'Bong' Banner Tests Student Free Speech

'Bong' Banner Tests Student Free Speech
Posted by CN Staff on March 16, 2007 at 11:48:44 PT
By Mark Sherman, Associated Press
Source: Associated Press
Washington, DC -- The message connected drug use and religion in a nonsensical phrase that was designed to provoke, and it got Joseph Frederick in a heap of trouble.After he unfurled his 14-foot "Bong Hits 4 Jesus" banner on a Juneau, Alaska, street one winter morning in 2002, Frederick got a 10-day school suspension. Five years later, he has a date Monday at the Supreme Court in what is shaping up as an important test of constitutional rights.
Students don't leave their right to free speech at the school door, the high court said in a Vietnam-era case over an anti-war protest by high school students.But neither can students be disruptive or lewd or interfere with a school's basic educational mission, the court also has said.How to strike that balance is the question, particularly since the Columbine massacre and the Sept. 11 attacks have made teachers and administrators quicker to tamp down on unruly or unusual behavior.Other student speech cases making their way through the courts include a student who was pulled from class after taping an anti-gay message to his shirt and a middle schooler who got into trouble for a shirt that uses symbols of drugs and alcohol to criticize President Bush.Unlike the Vietnam protesters who won their court fight in the late 1960s, Frederick says he was not staking out a political position with the banner he fashioned with pieces of duct tape as lettering."What the banner said was, 'Look here, I have the right to free speech and I'm asserting it.' I wasn't trying to say anything religious, anything about drugs," Frederick said in a telephone news conference from China, where he now teaches English and studies Mandarin.An array of groups, from advocates of drug law changes to gay rights backers to supporters of religious freedom, have lined up behind him. "This case is not about drugs. This case is about speech," said Douglas Mertz of Juneau, Frederick's lawyer.The Bush administration, school boards, anti-drug groups and former drug control directors William Bennett and Barry McCaffrey are supporting the Juneau schools and principal Deborah Morse. They say that the court should support school administrators who impose reasonable limits on student expression and that those limits should extend to promotion of illegal drugs."It was the wrong message, at the wrong time and in the wrong place," said former independent counsel Kenneth Starr, who is representing the school district free of charge, in court papers.Frederick had previous run-ins with school administrators before the banner dispute. He said he first saw the slogan on a snowboard and thought it would make a good test of his rights because, though meaningless, it sounds provocative.He chose to display the banner during a school-sanctioned event to watch the Olympic torch relay as it passed through Juneau on its way to the 2002 Winter Games in Salt Lake City.Morse saw the banner, confronted Frederick and suspended him. Frederick said she doubled the suspension to 10 days when he quoted Thomas Jefferson on free speech.Frederick, helped by the American Civil Liberties Union, sued the principal and the Juneau school district. He lost in federal district court, but the 9th U.S. Circuit Court of Appeals said Frederick's rights were violated and that Morse could be held financially liable for her actions.Among the factors that could weigh in the decision, Frederick was standing on public property, not school grounds when he displayed the banner. The school said students were allowed to leave class to see the torch pass by, making the event school-sanctioned. Frederick, however, never made it to school that day before the event.The other issue in the case is whether the principal should have to compensate Frederick. The appeals court said Morse should have known that her decision to suspend Frederick ran counter to Supreme Court precedent. But Starr said she made a reasonable, on-the-spot decision that, even if wrong, should not subject her to a "potentially ruinous damages award."Frederick, now 23, said he later had to drop out of college after his father lost his job. The elder Frederick, who worked for the company that insures the Juneau schools, was fired in connection with his son's legal fight, the son said. A jury recently awarded Frank Frederick $200,000 in a lawsuit he filed over his firing.Joseph Frederick pleaded guilty in 2004 to a misdemeanor charge of selling marijuana at Stephen F. Austin State University in Nagodoches, Texas, according to court records. Source: Associated Press (Wire)Author: Mark Sherman, Associated Press Published:  March 16, 2007Copyright: 2007 Associated Press Related Articles:Court Case Tests Limits of Student Speech Rights Hits Saga Enters Year Five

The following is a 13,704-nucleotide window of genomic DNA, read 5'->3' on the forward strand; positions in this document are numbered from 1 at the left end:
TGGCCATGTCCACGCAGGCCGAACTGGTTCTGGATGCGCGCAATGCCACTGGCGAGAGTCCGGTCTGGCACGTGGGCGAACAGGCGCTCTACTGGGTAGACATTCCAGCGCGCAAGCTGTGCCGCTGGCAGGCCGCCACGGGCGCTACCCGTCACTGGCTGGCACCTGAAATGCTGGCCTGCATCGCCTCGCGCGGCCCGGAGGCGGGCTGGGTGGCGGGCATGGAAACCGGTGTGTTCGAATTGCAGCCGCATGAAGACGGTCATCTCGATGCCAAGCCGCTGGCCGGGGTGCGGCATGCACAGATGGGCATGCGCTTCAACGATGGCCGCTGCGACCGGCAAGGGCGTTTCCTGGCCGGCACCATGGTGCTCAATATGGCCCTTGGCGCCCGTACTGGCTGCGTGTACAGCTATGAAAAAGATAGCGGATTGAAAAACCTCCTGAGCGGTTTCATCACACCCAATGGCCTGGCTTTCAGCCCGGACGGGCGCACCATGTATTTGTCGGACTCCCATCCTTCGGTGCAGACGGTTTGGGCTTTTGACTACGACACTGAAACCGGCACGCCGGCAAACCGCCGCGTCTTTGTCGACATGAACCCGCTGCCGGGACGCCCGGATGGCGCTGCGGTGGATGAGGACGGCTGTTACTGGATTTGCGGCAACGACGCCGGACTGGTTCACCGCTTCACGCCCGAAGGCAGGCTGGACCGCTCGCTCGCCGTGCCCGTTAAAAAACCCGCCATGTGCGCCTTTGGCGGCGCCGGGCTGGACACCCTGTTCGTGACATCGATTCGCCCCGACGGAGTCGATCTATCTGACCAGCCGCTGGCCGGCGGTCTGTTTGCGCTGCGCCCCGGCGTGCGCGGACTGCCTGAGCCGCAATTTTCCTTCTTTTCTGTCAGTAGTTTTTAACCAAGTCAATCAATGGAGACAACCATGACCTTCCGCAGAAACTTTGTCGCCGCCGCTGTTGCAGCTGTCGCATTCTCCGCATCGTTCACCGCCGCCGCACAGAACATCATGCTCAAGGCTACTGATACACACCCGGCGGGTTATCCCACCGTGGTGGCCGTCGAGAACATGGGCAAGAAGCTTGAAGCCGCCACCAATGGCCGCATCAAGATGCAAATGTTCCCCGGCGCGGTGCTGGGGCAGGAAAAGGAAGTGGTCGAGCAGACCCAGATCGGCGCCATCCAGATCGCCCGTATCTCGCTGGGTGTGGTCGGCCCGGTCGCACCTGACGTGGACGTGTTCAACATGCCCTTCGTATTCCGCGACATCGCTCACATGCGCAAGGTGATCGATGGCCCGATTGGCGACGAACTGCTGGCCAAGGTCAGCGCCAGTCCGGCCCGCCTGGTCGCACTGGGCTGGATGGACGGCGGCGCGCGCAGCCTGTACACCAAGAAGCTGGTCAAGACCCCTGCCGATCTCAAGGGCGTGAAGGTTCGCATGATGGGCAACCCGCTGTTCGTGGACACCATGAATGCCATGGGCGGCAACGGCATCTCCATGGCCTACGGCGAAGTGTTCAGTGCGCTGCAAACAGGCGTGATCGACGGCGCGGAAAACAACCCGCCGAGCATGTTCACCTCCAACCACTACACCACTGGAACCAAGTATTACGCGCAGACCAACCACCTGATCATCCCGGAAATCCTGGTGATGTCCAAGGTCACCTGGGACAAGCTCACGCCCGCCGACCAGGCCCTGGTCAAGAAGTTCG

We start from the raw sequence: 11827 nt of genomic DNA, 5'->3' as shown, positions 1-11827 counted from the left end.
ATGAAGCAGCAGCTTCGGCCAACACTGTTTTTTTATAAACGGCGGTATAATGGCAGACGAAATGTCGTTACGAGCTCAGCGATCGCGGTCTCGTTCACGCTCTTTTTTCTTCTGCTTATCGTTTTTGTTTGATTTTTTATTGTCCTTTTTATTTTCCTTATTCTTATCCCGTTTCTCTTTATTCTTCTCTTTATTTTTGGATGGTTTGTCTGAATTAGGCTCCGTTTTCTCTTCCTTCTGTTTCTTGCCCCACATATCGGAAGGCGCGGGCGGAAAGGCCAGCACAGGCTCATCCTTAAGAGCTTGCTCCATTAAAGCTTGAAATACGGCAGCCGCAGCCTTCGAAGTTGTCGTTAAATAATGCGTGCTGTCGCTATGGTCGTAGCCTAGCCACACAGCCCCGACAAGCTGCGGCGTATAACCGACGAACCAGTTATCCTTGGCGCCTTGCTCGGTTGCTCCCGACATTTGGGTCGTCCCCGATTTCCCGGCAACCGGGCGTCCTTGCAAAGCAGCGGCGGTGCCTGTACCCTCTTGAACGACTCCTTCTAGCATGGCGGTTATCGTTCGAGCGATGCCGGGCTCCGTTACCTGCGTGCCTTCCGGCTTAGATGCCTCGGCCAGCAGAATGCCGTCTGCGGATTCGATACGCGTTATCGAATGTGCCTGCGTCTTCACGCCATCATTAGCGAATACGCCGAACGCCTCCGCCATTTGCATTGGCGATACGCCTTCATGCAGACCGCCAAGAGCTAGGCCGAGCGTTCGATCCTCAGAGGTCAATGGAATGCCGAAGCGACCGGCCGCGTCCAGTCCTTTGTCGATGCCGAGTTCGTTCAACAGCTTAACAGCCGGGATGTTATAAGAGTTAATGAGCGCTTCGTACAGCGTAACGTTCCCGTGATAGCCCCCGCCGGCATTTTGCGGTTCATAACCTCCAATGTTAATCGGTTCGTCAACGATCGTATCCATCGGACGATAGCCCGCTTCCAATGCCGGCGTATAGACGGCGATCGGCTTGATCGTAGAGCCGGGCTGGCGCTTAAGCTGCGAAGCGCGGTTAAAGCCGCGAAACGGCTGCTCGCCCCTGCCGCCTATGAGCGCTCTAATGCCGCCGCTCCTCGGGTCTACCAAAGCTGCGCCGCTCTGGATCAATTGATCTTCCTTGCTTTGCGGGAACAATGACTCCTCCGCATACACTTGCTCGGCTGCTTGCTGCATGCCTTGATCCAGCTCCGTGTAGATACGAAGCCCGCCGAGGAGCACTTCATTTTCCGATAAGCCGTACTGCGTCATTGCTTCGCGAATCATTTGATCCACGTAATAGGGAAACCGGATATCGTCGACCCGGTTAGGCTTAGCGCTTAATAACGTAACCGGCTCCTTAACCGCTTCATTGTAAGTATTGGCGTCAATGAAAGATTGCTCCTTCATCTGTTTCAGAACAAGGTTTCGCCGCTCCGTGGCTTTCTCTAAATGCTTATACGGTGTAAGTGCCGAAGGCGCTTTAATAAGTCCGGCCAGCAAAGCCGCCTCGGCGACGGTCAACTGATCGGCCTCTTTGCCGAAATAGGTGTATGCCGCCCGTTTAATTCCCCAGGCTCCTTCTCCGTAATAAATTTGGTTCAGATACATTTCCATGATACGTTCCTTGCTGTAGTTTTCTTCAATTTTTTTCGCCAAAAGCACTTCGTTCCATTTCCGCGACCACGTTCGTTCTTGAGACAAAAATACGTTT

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Comment #7 posted by Richard Zuckerman on March 19, 2007 at 11:02:40 PT:
All of the published court decisions hold that the biggest violation of free speech is when the reason for the sanction is the substance of the speech.By the way, has anybody read the article in claiming Timothy McVeigh worked under the direction of the F.B.I.??? Oh, I'm a "conspiracy theorist" am I??? Why, then, did J. Edgar Hoover state to the effect: "The people are faced with a conspiracy so far reaching they won't believe it"???????Please call Congress at their toll free telephone number, (866) 340-9281 and ask your Congressmen and U.S. Senators:[1] Support H.R. 1009 (February 13, 2007), known as the "Industrial Hemp Farming Act of 2007";[2] Support House Congressional Resolution 40 ["H. Con. Res. 40"](January 22, 2007) which OPPOSES the "Security and Prosperity Partnership" (SPP), opposes the "North American Union", opposes the NAFTA Superhighways, for the reasons described in;;; The "Broken Borders" segment on Lou Dobbs on CNN,, televised every night at 6 P.M. Eastern Standard Time or whatever time in your time zone;[3] Support H.R. 563 (January 18, 2007), known as the "Congressional Pardon for Border Patrol Agents Ramos and Compean Act";[4] Legalize, regulate, and tax "Marijuana" for the tremendous tax revenue that WOULD be made for the people, for the reasons expressed by;;[5] Withdraw the troops from Iraq and stop funding the war.Please call your State legislators and local politicans for the same stuff you asked Congress? Montana passed House Joint Resolution 25 rejecting the Security & Prosperity Partnership (SPP), the NAFTA Highways, by a vote of 94 to 5. LETS PUT THEIR FEET TO THE FIRE, PEOPLE????????!!!